• In Defence of Simplicity

    In Defence of Simplicity

    Don’t forget Simplicity

    You know what bugs me? I’ve seen a lot of ‘Train like the Pros’ articles lately, and know quite a few people who debate how a particular world-class athlete trains with a view towards altering their own program. While I agree that hearing how one of the top level athletes trains is certainly interesting, and I like talking about it as much as the next fitness-geek, it really has no baring whatsoever on our own training. “But hang on, he’s the best sprinter/ weightlifter/ fighter in the world! Surely he’s the best because his training is better than his opponents?” It’s probably not that simple, and for a couple of reasons.

    GENETICS
    The first reason is genetics. Now, I agree that this is often used by people who don’t want to admit their own laziness (“I try, but he’s just naturally strong/ talented/ good”) but there is certainly an element of truth to it. A lot of people in the weightlifting world talk about the Bulgarian method, which involved working up to maximal lifts three times a day, six days a week. Bulgaria had a lot of sucess with this method, and some Western lifters try to emulate it. However, what is often forgotten is that the government tested every twelve year old in the country and chose the top 3200, which is one of the fun things you can do when you’re running a Communist dictatorship. Out of those 3200, they whittled them down to the ten athletes that they sent to the Olympics. The ten weightlifters who were still standing at the end were the ones who were genetically gifted enough to thrive under an extremely demanding regime. There’s a good chance you’re not in that top fraction of a percent.

    MASTERY OF THE BASICS
    Secondly, most pros don’t train like they used to. The vast majority of world-class athletes have vastly changed the way they train, compared to what they did whilst they were climbing the ladder. I read a quote recently from George St Pierre saying that he didn’t do much barbell training anymore, and felt better for it. Now, undoubtedly that’s one less stress on his body during his week, so I’m not surprised he feels better. But we have to remember that the guy is freakishly strong;  he’s certainly stronger than any of his opponents. And it took him years and years to get that strong. So should I immediately stop lifting? No, because I’m not freakishly strong. He can afford to stop lifting because he’s earned it; you haven’t. That rule goes for a lot of things besides strength.

    http://4.bp.blogspot.com/-DKe3XgGCTpo/UIzsdZL-q6I/AAAAAAAAABU/kGRc-upniik/s320/GSP_03-950x626.jpg

     

    A top-level competitor might not spend a great deal of his time on basics. Does this mean that the basics aren’t important? Of course not, but he’s probably practiced that simple movement tens of thousands of times, and it’s deeply ingrained. You’re not at that level. So he can afford to go and work on the trickier, showier stuff precisely because he’s spent so much time on the basics, not because they’re not important. Last year I worked with a fighter who didn’t do much wrestling, and focused on his jiu-jitsu and boxing. Did he think wrestling wasn’t important? No, in fact his whole game was based of his freestyle wrestling. But he grew up in Iowa, where wrestling is king, and competed all through high school and college. I would have been an idiot to model my program on his, even though he’s a better figher than I’ll ever be.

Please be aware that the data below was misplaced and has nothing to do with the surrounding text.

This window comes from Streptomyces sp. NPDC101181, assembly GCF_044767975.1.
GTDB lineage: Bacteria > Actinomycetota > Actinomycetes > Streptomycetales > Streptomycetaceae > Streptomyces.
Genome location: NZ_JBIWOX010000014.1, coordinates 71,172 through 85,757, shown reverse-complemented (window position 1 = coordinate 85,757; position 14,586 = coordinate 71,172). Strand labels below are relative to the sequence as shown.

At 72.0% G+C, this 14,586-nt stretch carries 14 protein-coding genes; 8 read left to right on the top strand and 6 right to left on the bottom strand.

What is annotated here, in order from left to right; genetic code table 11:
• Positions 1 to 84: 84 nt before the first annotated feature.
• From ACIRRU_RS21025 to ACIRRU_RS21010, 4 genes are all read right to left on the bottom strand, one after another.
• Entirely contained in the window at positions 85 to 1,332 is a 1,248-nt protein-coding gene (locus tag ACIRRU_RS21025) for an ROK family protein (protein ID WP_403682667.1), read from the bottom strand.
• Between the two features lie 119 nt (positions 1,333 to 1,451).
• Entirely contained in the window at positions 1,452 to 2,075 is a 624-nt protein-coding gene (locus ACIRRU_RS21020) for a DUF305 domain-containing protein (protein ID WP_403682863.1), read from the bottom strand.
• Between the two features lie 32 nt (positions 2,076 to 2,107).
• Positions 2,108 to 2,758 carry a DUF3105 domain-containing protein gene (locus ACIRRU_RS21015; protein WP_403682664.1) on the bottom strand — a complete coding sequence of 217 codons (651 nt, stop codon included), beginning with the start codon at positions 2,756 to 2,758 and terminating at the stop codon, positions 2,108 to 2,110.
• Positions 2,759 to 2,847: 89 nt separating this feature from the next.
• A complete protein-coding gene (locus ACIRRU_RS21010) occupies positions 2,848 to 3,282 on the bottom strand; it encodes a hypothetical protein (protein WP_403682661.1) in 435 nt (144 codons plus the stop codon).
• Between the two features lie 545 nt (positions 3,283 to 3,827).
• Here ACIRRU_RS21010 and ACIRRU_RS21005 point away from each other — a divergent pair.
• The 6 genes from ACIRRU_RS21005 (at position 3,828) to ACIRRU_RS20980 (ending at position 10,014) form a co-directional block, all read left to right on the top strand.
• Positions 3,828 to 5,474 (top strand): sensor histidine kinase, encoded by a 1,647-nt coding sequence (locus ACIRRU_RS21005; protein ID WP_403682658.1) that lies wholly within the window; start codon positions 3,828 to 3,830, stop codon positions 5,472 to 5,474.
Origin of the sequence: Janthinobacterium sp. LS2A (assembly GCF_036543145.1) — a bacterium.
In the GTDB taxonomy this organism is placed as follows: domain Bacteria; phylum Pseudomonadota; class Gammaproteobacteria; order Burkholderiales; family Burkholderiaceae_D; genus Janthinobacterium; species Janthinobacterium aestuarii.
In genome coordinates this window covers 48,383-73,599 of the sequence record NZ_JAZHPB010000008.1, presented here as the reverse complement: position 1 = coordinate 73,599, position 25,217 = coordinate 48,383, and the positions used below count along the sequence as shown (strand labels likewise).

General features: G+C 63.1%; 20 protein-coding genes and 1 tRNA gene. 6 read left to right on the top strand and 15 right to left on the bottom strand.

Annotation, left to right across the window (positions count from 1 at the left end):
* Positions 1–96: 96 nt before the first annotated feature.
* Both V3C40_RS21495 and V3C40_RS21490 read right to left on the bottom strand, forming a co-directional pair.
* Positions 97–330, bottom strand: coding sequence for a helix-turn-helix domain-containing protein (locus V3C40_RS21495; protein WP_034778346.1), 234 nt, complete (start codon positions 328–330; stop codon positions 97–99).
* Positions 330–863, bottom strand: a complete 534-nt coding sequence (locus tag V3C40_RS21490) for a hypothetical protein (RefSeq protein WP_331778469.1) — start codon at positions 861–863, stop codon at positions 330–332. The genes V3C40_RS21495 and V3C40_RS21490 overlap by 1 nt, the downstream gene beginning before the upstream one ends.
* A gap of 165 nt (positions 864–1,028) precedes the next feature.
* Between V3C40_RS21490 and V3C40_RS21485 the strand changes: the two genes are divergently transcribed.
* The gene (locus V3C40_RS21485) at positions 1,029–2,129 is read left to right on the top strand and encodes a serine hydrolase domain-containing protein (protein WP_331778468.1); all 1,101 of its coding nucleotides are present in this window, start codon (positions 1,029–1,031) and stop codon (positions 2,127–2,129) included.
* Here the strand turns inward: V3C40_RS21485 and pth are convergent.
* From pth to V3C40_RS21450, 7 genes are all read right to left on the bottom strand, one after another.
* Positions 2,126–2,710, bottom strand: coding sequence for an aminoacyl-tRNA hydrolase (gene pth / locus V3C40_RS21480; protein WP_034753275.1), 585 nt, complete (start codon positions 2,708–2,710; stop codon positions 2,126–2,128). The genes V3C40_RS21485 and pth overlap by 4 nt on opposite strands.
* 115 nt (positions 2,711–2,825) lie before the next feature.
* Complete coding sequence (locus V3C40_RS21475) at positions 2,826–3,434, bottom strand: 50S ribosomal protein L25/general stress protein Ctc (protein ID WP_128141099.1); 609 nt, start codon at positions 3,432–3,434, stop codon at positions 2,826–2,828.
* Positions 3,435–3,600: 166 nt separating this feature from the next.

INCREASING COMPLEXITY
    Lastly, the more advanced an athlete gets, the more complex his training has to become to still produce a stimulus.  As we get closer to our genetic limits, our rate of adaptation slows and our complexity increases.  So we get better slower, and we’re forced to work a lot smarter to get it.  A novice lifter might easily double his squat in a year, and go from say 80kg to 160kg, but an Elite powerlifter is going to bust his ass for a 5% gain.  And his program is to have to involve a lot of variation of reps/sets.  He might have to switch to box squats, or start incorporating different types of bars or other gym toys etc, etc.  But the novice can probably keep plugging away with a basic 5×5, and keep making gains.  This is why coaches are very interested in an athlete’s training age – because someone who has ten years of consistent strength training behind them is going to respond very differently (and progress much slower) than one who has six months.  I can watch YouTube clips of Louis Simmons training his lifters at Westside Barbell and know that he is probably the smartest powerlifting coach on the planet, but would I do the things he has his lifters do?  Not a chance.  I’m not that advanced, but that also means I don’t have try as hard to progress.  I can keep making gains without having to worry about putting in chains and banded deadlifts.
    So what are the takeaways from this?  If you do the Olympic gold-medallist’s program, you will not suddenly be at his level. Secondly, he probably spent most of his life training a different way than what you’re watching on YouTube.  Thirdly, he might be good for other reasons than the 30 second clip you just watched of him doing takedowns wearing a weight-vest. Fourthly the closer you are to novice the simpler your programming can and should be. Remember that the reason a lot of the pros use some of these fancy toys is because they’ve stopped progressing using the basics, not because they’re inherently superior. Remember too, that there are a huge number of factors involved in making someone a champion, and the fact that he runs backwards on a treadmill wearing a gas mask may not be why he wins. By the way, I’m not making this stuff up.

  • Great article Shaun. Keep up the writing and sharing that knowledge. Great stuff!!